Caerphilly households are among the poorest in Wales, but new figures do not show how bad things are according to charities and politicians.
New statistics released by the Office of National Statistics (ONS) show individuals in the Gwent Valleys are the worst off in Wales, with an estimated average of £13,452 left after tax and benefits, more than £10,000 less than those in London.
This is £1,000 less than the Welsh average and does not consider outgoings such as bills and rent, the latter costing £6,780 per household on average in Wales.
The figures are for 2012 and represent a rise in disposable income in Wales by 3.8%.
But since then the use of food banks has more than doubled, leading to warnings the financial pressures upon people today could be worse.
A new Oxfam report found the number of people using food banks in Wales is disproportionately high compared to the population.
‘Below the Breadline’ also said 31% of workers in Wales earn less than the living wage and 19% of working age people claim benefits.
Tony Graham, the Trussell Trust’s Regional Development officer for Wales, said: “Wales’ real income is always less than much of the UK but we are hit by the same huge rises in the cost of living, such as food going up 40% in the last five years.
“The average person in Wales struggles to get by and to say there is a rise in the standard of living is absolutely ridiculous.
“As a nation we are disproportionately hurt because of the collapse of industry and lack of job opportunities.”
Jan Channing, Operations Manager at Caerphilly Citizen’s Advice Bureau, deals with clients with debt and warned the pressures on people now are greater than in 2012 as the ‘Bedroom Tax’ and benefit changes only took effect last year.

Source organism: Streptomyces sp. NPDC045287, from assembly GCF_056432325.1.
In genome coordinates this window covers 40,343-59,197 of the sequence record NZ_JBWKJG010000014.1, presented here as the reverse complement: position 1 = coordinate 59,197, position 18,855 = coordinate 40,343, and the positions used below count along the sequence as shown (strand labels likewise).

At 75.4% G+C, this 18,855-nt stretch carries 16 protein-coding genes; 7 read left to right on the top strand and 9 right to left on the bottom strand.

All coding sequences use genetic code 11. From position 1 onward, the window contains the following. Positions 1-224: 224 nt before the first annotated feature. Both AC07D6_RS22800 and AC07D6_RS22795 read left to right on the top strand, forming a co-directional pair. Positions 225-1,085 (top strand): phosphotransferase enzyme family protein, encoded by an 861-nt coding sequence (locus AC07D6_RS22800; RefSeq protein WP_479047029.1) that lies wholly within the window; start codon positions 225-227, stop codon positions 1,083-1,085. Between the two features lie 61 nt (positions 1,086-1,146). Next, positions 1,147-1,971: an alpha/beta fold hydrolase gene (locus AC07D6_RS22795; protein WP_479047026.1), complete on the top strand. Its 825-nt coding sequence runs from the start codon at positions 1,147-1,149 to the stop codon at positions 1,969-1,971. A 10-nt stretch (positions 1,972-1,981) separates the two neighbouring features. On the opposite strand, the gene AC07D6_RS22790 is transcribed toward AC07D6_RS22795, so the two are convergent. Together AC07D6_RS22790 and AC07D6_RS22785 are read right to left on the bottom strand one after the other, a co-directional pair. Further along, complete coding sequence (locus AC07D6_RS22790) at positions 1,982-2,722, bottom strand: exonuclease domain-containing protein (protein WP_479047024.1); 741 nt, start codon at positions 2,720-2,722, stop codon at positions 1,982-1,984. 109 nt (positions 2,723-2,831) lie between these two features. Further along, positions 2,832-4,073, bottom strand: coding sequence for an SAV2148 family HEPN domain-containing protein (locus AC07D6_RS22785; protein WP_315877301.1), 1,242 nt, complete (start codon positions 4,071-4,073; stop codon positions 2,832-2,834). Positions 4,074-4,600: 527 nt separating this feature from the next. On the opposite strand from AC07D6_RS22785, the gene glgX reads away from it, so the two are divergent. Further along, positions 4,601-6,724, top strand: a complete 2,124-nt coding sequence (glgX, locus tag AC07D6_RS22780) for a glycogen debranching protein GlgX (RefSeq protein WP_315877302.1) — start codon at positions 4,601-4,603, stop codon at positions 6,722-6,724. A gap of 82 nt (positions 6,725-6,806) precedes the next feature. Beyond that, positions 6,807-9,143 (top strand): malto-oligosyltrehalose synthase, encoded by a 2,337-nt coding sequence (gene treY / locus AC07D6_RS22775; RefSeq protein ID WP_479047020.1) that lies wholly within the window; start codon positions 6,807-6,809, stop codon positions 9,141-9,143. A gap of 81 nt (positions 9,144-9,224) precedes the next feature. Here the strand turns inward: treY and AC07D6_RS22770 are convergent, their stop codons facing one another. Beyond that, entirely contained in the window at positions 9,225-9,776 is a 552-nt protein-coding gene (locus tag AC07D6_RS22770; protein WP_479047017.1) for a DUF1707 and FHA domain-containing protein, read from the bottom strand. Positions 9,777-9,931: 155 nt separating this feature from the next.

She said: “People are taking out pay day loans just to cover essential expenditure and they are getting into debt because utilities have gone up.
“Things are starting to bite, especially with the ‘Bedroom Tax’, which was new but people are now feeling the effects. People are seeing their working hours reduced.
“The increasing use of food banks is indicative. If people had money to spend they wouldn’t use them.”
Lindsay Whittle, Plaid Cymru AM for South Wales East and Penyrheol councillor, said: “The figures on disposable household income provides further evidence of the divide between parts of Wales and the rest of the UK.
“These figures are pre ‘Bedroom Tax’ and the situation is likely to have worsened because of welfare changes.
“Some families in the Valleys are struggling to survive, keep a roof over their heads and have enough money to buy food.
“Politicians are fooling themselves if they think Wales is undergoing a recovery. They need to talk to people in the heart of our communities.”
The Welsh Government’s Minister for Communities and Tackling Poverty, Caerphilly AM Jeff Cuthbert, also warned the figures are outdated and that people were suffering from even lower levels of disposable income.
He said: “More recent research conducted by the Welsh Government, the Institute for Fiscal Studies and Sheffield Hallam University estimated the Welsh economy would lose around £1.1bn a year in terms of welfare reforms, with the Gwent Valleys being hit harder than most regions.
“Both Caerphilly and Blaenau Gwent fall within the 25 worst affected local authorities in Great Britain in terms of the impact of welfare reform and this is obviously taking its effect on disposable income levels.
“More needs to be done to drive disposable income levels up throughout the Gwent Valleys and I’m glad that Labour-run Caerphilly Council has made a positive step by becoming a Living Wage employer.
“The ONS report positively notes Wales as being one of only four regions where disposable income increased compared to the UK average between 1997 and 2012 and it’s important to recognise this fact”